Peter Richards
Peter Richards (BVSc, MRCVS, University of Bristol)
Photo of adult Jagdterrier

The Jagdterrier is a modern terrier breed developed in the inter-war period in Germany. A mixture of disagreements between breeders and the desire to develop a German terrier breed to rival English terrier breeds resulted in the establishment of an extensive and professionally managed breeding program. Over 15 to 20 years of selective breeding, the program created a terrier breed with a distinctive physical appearance and hunting ability to rival the best. They were initially used to flush foxes and badgers from their underground homes, but soon proved capable of extracting much larger animals, such as wild boar, from cover. What the Jagdterrier lacks in size, they make up for in determination and courage. They have no qualms about taking on larger animals and will persist at an activity until they have accomplished their goals.

Jagdterriers may not be suited to first time owners or those who would struggle to provide them with the mental and physical stimulation that they require. They are most suited to experienced owners with an outdoor lifestyle. When given enough exercise, Jagdterriers are calm around the home and make good companions. They are able to get along with older children, however, their strong prey drive makes them unsuitable in households with other pets. If not well socialised, they may not get along with other dogs and a close eye should be paid to any interactions with unfamiliar dogs.

About & History

The Jagdterrier, sometimes known as the German Hunt Terrier, is a relatively new breed having been developed in 1920s Germany. After the First World War, a schism in the German Fox Terrier Club resulted in a handful of members leaving to create a new breed. They decided to begin crossing the Fox Terrier with black and tan Jack Russell Terriers. Their program began with just four Fox Terriers from which all modern Jagdterriers are descended.

The initial phase of the program focused on defining the physical features. The group wanted to maintain the black and tan colouration. They also bred to favour a rough over a smooth coat, which would shed dirt and water easily whilst maintaining body temperature during winter. Once the physical features of the breed were set, the group realised they had a nice looking terrier but with questionable hunting ability. To improve performance, Welsh Terriers and English Wirehaired Terriers were added to the mix.

A program dedicated to breeding a German terrier breed attracted some unsavoury characters in inter-war Germany. One of these was Lutz Heck, the curator of Berlin Zoo, who had a peculiar obsession with genetics and reviving extinct animals, such as the auroch (a species of extinct, wild cattle). However, the support of such individuals was instrumental in providing the funding and resources for such a large breeding project. At its peak, the group housed 700 dogs at their kennels.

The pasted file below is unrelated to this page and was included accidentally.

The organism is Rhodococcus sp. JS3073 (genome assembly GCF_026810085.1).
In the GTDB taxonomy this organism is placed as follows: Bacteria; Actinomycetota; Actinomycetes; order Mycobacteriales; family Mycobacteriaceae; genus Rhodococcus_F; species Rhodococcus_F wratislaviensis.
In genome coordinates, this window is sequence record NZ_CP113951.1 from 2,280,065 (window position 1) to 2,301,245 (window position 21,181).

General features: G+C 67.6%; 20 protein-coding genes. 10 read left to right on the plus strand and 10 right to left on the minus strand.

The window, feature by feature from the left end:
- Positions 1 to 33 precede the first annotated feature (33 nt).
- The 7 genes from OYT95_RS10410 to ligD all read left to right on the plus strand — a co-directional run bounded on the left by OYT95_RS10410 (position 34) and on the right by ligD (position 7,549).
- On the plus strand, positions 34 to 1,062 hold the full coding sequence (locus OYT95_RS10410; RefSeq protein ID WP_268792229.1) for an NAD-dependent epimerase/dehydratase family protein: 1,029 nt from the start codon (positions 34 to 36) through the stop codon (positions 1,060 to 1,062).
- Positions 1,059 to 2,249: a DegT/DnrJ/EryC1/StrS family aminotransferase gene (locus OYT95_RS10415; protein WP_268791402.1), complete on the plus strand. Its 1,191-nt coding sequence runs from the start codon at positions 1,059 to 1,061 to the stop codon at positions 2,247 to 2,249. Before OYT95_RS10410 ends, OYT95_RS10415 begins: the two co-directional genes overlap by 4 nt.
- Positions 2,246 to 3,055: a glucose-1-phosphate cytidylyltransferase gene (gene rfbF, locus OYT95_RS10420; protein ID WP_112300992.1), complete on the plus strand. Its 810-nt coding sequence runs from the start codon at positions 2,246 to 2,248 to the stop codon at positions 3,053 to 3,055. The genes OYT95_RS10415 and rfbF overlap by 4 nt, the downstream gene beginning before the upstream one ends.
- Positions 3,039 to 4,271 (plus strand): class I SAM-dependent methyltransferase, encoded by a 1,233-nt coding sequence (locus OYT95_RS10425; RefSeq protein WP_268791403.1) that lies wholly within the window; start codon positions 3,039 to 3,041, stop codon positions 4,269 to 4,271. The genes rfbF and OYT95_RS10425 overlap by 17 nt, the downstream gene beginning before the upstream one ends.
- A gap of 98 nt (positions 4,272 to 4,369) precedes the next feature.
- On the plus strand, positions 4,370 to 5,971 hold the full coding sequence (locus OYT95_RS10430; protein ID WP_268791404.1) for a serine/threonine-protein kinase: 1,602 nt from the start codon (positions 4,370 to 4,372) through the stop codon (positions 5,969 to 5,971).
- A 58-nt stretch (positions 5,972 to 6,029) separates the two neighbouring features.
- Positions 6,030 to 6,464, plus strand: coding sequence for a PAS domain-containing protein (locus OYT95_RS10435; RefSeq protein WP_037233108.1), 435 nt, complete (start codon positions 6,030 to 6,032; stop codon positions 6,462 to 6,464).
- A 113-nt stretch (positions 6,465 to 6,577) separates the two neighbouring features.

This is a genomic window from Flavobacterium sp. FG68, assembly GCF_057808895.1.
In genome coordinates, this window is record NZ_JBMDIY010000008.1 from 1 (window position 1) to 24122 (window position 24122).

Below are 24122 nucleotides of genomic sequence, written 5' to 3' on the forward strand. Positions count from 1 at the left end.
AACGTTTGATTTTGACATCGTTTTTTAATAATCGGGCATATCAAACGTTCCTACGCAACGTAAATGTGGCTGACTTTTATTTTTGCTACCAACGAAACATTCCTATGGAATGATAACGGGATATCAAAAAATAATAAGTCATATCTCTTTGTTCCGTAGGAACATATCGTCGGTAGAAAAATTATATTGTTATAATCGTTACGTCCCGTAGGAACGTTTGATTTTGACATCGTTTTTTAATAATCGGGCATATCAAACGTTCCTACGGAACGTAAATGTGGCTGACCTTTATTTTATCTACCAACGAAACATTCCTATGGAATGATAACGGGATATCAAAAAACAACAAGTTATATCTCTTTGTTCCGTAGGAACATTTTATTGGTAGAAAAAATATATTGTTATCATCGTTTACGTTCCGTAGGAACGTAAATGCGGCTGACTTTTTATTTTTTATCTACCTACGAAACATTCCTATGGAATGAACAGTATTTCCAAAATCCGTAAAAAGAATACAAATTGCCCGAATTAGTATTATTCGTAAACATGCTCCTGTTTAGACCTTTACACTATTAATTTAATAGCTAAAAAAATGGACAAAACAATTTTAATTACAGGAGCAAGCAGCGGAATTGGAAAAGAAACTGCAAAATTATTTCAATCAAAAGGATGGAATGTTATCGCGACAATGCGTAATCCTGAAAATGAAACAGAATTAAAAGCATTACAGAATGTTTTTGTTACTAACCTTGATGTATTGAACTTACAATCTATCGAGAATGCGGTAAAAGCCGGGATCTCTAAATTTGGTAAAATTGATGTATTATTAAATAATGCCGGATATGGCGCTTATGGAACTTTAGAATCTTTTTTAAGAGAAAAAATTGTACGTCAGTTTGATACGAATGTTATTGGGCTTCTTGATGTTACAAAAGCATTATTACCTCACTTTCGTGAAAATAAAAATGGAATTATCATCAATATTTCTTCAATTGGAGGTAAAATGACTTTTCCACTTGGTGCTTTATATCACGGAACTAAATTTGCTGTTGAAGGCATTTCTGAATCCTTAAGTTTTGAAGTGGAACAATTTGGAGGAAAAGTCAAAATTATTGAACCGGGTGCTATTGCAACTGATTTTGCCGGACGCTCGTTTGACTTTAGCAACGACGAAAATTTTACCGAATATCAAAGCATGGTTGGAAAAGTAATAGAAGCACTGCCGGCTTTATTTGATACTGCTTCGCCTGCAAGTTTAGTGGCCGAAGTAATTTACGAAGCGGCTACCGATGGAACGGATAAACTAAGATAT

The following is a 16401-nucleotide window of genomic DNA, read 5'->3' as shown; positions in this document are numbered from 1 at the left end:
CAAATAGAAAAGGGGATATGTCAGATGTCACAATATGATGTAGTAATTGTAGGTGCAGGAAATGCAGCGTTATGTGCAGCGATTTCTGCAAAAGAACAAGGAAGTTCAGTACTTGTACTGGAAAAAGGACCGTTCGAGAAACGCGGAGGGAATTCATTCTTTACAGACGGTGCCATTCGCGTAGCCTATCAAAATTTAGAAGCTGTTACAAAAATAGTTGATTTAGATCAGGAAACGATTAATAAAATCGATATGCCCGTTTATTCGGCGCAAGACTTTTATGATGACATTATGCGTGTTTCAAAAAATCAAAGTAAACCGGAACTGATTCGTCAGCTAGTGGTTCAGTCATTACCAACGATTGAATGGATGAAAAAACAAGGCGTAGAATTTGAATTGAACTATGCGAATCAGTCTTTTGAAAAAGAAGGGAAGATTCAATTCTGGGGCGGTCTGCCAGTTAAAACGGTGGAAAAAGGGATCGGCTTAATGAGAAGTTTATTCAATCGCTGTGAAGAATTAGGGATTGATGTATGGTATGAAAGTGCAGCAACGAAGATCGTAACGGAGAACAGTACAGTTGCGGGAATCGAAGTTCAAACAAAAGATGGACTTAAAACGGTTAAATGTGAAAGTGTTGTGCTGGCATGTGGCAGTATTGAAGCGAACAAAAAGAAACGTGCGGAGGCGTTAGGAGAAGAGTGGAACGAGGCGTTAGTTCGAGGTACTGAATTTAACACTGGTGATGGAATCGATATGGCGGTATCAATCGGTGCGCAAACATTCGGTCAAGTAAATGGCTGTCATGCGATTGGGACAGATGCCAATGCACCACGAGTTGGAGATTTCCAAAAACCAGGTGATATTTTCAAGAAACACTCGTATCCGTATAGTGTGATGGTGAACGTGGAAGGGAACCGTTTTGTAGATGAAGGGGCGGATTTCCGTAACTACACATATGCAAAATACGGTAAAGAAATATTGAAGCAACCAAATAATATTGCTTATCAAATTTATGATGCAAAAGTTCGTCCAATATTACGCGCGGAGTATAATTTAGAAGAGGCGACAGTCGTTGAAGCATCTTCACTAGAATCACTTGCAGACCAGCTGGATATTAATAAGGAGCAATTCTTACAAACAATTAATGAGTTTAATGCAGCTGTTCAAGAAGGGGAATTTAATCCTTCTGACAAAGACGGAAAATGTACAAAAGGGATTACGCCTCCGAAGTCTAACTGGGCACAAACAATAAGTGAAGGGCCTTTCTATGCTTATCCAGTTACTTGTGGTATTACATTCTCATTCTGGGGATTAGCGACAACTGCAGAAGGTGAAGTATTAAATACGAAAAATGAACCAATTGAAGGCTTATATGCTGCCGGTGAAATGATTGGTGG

Once complete, the breeding program had produced a hardy and tenacious breed of terrier suited to flushing a wide variety of game from their hiding places. Not only would they follow badgers and foxes into their sets and dens, they would also harass larger game, such as wild boar, until they were flushed from the undergrowth. Hunters using Jagdterrier in North America have reported they are so fierce that they are willing to stand their ground when confronted with larger predators, such as cougar and bobcats.

The breed survived the chaos of the Second World War, although with diminished numbers. In the 1950s, some individuals made it to the United States and a population persists there today. In the UK, Jagdterriers are still rare and the breed is not recognised by the UK Kennel Club.


Jagdterrier Large Photo

Jagdterriers are small dogs, standing at 33-40cm tall at the withers. Males weigh about 10kg, while females are slightly lighter at between 7.5 and 8.5 kg. As their mixed heritage suggests, they have characteristics typical of other terriers. Their face is similar to that of the Jack Russell, although their muzzle retains some of the “boxy” appearance of a Fox Terrier. The body more closely resembles the Fox Terrier’s with a slightly sloped back from the front legs down to the hind-legs.

The coat is rough and wiry with feathering on the backs of the legs. Some dogs have longer hair on the muzzle, giving them a bearded appearance. Most Jagdterriers are black with tan to rust coloured markings on the muzzle, eyebrows, chest, undercarriage and legs. Some markings may be chocolate, liver brown or white but the breed standards differ between Kennel Clubs. The nose is either black or liver coloured.